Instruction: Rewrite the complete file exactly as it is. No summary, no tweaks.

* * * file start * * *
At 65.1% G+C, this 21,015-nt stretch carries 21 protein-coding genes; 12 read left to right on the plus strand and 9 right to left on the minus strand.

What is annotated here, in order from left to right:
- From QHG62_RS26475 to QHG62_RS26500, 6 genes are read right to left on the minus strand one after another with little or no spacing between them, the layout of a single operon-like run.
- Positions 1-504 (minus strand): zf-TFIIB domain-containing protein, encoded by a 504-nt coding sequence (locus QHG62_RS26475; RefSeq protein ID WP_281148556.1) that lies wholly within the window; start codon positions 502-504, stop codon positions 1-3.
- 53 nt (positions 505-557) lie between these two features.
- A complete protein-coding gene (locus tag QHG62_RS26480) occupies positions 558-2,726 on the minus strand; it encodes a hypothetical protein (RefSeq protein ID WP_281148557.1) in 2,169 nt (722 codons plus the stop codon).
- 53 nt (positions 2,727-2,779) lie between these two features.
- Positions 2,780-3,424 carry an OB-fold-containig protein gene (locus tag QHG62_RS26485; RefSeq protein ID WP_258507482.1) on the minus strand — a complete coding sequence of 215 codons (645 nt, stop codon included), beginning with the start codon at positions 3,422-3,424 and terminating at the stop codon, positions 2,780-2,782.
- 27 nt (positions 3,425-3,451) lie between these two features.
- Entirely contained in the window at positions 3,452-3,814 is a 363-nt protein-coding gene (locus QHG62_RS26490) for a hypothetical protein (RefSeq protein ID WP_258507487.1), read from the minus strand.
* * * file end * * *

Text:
At 65.1% G+C, this 21,015-nt stretch carries 21 protein-coding genes; 12 read left to right on the plus strand and 9 right to left on the minus strand.

What is annotated here, in order from left to right:
- From QHG62_RS26475 to QHG62_RS26500, 6 genes are read right to left on the minus strand one after another with little or no spacing between them, the layout of a single operon-like run.
- Positions 1-504 (minus strand): zf-TFIIB domain-containing protein, encoded by a 504-nt coding sequence (locus QHG62_RS26475; RefSeq protein ID WP_281148556.1) that lies wholly within the window; start codon positions 502-504, stop codon positions 1-3.
- 53 nt (positions 505-557) lie between these two features.
- A complete protein-coding gene (locus tag QHG62_RS26480) occupies positions 558-2,726 on the minus strand; it encodes a hypothetical protein (RefSeq protein ID WP_281148557.1) in 2,169 nt (722 codons plus the stop codon).
- 53 nt (positions 2,727-2,779) lie between these two features.
- Positions 2,780-3,424 carry an OB-fold-containig protein gene (locus tag QHG62_RS26485; RefSeq protein ID WP_258507482.1) on the minus strand — a complete coding sequence of 215 codons (645 nt, stop codon included), beginning with the start codon at positions 3,422-3,424 and terminating at the stop codon, positions 2,780-2,782.
- 27 nt (positions 3,425-3,451) lie between these two features.
- Entirely contained in the window at positions 3,452-3,814 is a 363-nt protein-coding gene (locus QHG62_RS26490) for a hypothetical protein (RefSeq protein ID WP_258507487.1), read from the minus strand.